Series: Part 2 – Medicine Making Process

Getting Started

As a beginner, getting into making home medicine, I researched and found the best supplies to use are what you already have available at home. Only make future notes of things that might affect your end results, that you can consider upgrading or purchasing more supplies. Otherwise, there’s no need to go out and buy everything I or a resource book recommend all at once, think creatively and use what you have access to already.


Glass jars with matching lid (metal, plastic, or glass), baskets/bowls, scissors, knifes, jelly pans, large plates, string, strainers, etc. I’ll provide a beginners list below as well as a few additional supplies if you’re looking to improve your herbal foraging/gathering and processing.


Supplies list

  • Reference book or clear concise images with apt descriptions of plants you gather
  • Glass jars/bottles/containers, with an air-tight matching lid
  • Something to carry or hold your gathered herbs in: baskets, buckets, bowls, tubber ware
    • Alternatives can be paper bags, or even plastic bags/Ziplock
  • Clean scissors
  • Sharp knife(s)
  • Jelly pans or large flat plates
  • String/twine
  • Fine mesh strainer/colander
  • *optional: cheesecloth or muslin
  • Bowl
  • Labels/Tape
  • Pen/Marker

These items listed above are the general starters supplies and ones that I would encourage you to prepare when you get into harvesting and preparing your herbal medicinal plants.

Not necessary, but additional supplies

  • Gloves
  • Spade/shovel
  • Magnifying glass or jeweler’s loupe
  • Dropper bottle and eye dropper
  • Funnel
  • Plastic wrap/saran wrap


Tincture Ingredients

  • Suspending liquid
    • Filtered Water
    • Vodka (80-100 proof/40%-50% ACV)
    • *Optional (Organic) Food-Grade Vegetable Glycerin
    • *Optional Apple Cider Vinegar


Understand The Procedure

Planning: Getting into foraging and medicine prepping takes planning and awareness of the best seasons for harvesting, that goes for the grocery runs as well. Not all food sticks around all season – most have a “harvest” appropriate date, and especially in wild foraging. So plan your day trips and be sure to gather your tools/supplies beforehand.

Patience: Patience is a virtue and skill, not everyone has it, but against nature – it is essential. It takes time for plants to grow, seasons to change, herbs and tinctures to process, and waiting for the medicine to work. Time and patience are both valuable towards building your initial herbal medicinal go-to’s.

Parts used: I will mention the value of the whole plants but knowing which portions of the plants to be correctly used and how much matter.

Storage: Most herbal medicines are stored in long-lasting forms which tend to be in tincture form, however depending on the plant, may need a change in storage. For example, if the plant’s herbal medicine purpose is for topical (applied to skin) and not ingested, then a salve or oil decoction might be recommended.

Processing Style: When you are doing this at home, the easiest way to process your herbal plants is via air or sun drying. You can advance up and invest into a dehydrator or freeze-dryer, but the cheapest and most ancient way to airdry.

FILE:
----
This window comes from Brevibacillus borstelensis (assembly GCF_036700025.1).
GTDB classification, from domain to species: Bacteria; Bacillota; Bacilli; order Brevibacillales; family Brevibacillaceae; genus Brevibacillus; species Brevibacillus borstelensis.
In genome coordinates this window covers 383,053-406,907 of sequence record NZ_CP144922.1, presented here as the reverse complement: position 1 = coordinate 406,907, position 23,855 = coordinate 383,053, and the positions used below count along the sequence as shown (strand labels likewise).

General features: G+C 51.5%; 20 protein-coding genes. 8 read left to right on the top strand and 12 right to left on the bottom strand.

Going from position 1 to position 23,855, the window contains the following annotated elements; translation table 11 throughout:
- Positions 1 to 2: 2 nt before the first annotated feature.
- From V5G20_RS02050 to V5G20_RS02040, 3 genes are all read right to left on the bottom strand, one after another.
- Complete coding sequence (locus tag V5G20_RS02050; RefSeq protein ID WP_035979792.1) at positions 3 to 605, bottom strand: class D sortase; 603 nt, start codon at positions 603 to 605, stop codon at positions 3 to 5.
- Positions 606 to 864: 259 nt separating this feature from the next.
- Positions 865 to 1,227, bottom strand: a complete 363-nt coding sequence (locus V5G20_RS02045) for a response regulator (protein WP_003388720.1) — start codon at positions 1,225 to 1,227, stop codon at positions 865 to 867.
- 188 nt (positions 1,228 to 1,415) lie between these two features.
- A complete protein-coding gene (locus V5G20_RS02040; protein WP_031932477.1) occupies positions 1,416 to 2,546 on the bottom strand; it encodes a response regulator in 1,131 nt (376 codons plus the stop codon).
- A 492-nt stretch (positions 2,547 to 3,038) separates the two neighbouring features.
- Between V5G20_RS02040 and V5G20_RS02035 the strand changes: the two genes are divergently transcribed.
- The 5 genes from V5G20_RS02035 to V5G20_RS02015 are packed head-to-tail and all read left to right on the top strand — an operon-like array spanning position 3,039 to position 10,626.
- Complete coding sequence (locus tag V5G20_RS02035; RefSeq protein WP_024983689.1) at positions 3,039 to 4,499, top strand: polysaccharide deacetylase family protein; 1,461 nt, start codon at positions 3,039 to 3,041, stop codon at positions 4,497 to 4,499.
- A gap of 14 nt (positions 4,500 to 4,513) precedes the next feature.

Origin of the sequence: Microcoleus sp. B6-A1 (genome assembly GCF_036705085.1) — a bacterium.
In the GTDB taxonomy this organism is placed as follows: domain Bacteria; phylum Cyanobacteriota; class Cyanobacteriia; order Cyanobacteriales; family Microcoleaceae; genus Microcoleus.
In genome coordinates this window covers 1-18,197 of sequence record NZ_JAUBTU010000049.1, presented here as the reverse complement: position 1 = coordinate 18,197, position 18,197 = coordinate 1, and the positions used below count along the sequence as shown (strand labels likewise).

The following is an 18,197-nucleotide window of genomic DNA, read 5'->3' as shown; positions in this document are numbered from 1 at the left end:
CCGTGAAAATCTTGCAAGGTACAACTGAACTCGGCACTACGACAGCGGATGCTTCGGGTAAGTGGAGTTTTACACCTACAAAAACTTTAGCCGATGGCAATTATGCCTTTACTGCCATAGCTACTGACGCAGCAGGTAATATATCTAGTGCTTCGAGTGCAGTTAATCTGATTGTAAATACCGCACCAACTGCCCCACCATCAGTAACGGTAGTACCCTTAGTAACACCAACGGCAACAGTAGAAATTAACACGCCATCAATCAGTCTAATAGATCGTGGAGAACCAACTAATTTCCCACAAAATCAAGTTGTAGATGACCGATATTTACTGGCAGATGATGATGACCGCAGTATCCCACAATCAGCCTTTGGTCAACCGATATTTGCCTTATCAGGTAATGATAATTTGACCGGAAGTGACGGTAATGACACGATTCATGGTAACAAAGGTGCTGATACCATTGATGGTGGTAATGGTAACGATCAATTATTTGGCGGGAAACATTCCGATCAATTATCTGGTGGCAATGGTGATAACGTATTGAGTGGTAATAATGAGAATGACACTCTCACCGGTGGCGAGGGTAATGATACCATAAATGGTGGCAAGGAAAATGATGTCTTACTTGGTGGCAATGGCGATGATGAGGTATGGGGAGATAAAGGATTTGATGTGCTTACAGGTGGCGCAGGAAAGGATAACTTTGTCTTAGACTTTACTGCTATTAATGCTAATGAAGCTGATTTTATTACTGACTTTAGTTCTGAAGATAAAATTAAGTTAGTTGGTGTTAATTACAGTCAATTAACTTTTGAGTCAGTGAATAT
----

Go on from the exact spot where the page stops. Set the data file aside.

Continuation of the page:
Making Tincture: This series will largely be focused on making tinctures which is to suspend the herbal compounds of the plant constituents in alcoholic soluvant. Alcohol at 80-90 proof is the longest lasting form to store herbal medicine. I’ve read from some of my herbal medicine books, that if herbal tinctures made with alcohol, properly strained, and stored appropriately can still be lab-tested 10 years later and still viable!

Step 1: Decide which herbs to use. Dried or Fresh – if fresh, wash and clean them thoroughly, then chop them into small pieces to increase surface area for maceration (releasing compounds). Dried herbs should be full dry before use to prevent mold.

Tinctures can be singular herbs or a mixture of a few, based on the medicinal properties you want to have. Just be aware the herbs you are using are appropriate use for consumption and if any health conditions you may have that they are safe to use.

Step 2: Put your chopped or dried herbs into your glass jar. General measurement is to fill your jar halfway with fresh herbs and 1/3 with dry herbs. Overall, be sure there is enough space for liquid.

Step 3: Pour alcohol (or vinegar or glycerin) over herbs, covering completely, until 1-2 inches is above the herbs.

Step 4: Cover your glass jar with airtight lid. Shake tincture and label it immediately with all ingredients used; (herbs, alcohol/liquid used), and the date you made it.

Step 5: Store your tincture jar in a warm spot, usually away from direct sunlight and let the tincture soak (macerate) for up to 4-6 weeks. Shake it daily to help solvent mix/coat herbs thoroughly and opens cell wall to release medicinal properties. Check liquid still covers all herbs – add alcohol if needed.

Step 6: After 4-6 weeks, strain the herbs from the liquid. Pour liquid into either a new clean glass (preferably dark amber) jar with tight lid or into an amber glass dropper bottle if you have one! Store finished product in a cool, dark place and BE SURE TO LABEL! Also be aware of expiration of your tincture – alcohol will last many years, glycerin will keep for 2 to 3 years, and vinegar-based will last for 1 year at least.




  1. Gladstar R. Rosemary Gladstar’s Medicinal Herbs : A Beginner’s Guide.Storey Publishing; 2012.
  2. Maria Noël Groves. Body into Balance : An Herbal Guide to Holistic Self-Care. Storey Publishing; 2016.
  3. ‌Hoffmann D. Medical Herbalism – the Science and Practice of Herbal Medicine. Inner Traditions Bear and Comp; 2003.
  4. ‌Easley T, Horne SH. The Modern Herbal Dispensatory: A Medicine-Making Guide. North Atlantic Books; 2016.

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